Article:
Not too long ago in late January, a team of bioengineers from Vanderbilt University announced a major breakthrough in cancer fighting treatments and found early success using it on human melanoma tissue. They’ve designed a nanoparticle that penetrates tumor-infiltrating immune cells and flips on a switch that tells them to start fighting.
“Tumors are pretty conniving and have evolved many ways to evade detection from our immune system,” said John T. Wilson, assistant professor of chemical and biomolecular engineering and biomedical engineering. “Our goal is to rearm the immune system with the tools it needs to destroy cancer cells.
“Checkpoint blockade has been a major breakthrough, but despite the huge impact it continues to have, we also know that there are a lot of patients who don’t respond to these therapies.”
The nanoparticle was designed to find tumors and deliver a molecule called cGAMP which is naturally produced by our bodies to fight cancer. The molecule works by switching on a mechanism the body uses to mount an immune response that can fight viruses, bacteria, or clear out malignant cells known as the stimulator of interferon genes (STING) pathway. Once started, the STING pathway generates T-cells from inside the tumor that will not only destroy it, but also improves the responses to checkpoint blockade.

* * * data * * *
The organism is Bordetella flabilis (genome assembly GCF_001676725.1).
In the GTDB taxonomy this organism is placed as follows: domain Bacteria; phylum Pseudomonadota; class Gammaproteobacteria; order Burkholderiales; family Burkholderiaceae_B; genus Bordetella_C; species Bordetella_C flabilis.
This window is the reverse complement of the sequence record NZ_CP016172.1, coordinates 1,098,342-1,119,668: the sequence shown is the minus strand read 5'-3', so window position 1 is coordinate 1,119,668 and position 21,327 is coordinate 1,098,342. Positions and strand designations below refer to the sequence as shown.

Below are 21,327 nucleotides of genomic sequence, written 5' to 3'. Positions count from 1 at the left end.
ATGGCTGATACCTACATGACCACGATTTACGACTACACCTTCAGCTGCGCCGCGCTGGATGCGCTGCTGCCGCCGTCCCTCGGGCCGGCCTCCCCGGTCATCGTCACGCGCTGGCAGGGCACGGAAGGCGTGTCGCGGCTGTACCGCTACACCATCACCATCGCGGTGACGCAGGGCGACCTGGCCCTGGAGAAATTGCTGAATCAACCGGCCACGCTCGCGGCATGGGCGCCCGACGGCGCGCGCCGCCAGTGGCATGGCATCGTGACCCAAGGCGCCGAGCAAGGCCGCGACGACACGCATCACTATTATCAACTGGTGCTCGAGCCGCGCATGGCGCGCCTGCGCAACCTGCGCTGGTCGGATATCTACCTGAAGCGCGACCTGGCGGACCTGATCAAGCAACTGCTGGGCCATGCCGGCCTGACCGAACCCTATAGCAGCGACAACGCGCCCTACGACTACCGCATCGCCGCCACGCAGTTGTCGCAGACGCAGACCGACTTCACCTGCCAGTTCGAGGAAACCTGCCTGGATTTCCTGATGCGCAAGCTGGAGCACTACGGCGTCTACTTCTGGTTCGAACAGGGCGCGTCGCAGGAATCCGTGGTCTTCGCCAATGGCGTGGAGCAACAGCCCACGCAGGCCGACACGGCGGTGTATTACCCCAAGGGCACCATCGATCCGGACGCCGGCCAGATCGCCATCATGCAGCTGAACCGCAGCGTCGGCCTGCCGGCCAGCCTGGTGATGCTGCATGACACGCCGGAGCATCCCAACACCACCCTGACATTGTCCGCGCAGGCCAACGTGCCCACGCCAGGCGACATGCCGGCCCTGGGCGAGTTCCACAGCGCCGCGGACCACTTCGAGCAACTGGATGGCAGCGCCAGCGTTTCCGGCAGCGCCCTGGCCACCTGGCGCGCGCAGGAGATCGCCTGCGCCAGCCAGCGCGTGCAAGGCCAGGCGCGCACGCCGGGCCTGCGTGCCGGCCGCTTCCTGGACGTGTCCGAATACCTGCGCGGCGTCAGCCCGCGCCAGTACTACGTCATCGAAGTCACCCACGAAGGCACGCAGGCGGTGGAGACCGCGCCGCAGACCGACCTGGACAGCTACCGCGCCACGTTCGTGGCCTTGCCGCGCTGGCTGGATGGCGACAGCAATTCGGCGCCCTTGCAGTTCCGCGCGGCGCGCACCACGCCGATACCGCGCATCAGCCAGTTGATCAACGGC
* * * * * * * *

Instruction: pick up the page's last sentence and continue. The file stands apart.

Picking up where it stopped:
The process began by designing a nanoparticle, built using polymers that respond to changes in pH that were engineered to increase the effectiveness of cGAMP. After almost two dozen iterations, the team found one that could deliver cGAMP and activate STING efficiently in mice, and eventually human tissue samples.
Although their work focused on melanoma, Vanderbilt’s research could be effective against many different types of cancers. Their findings appeared in a paper titled “Endosomolytic Polymersomes Increase the Activity of Cyclic Dinucleotide STING Agonists to Enhance Cancer Immunotherapy” in the journal Nature Nanotechnology.
Their research is very promising and one day soon could be implemented successfully in patients.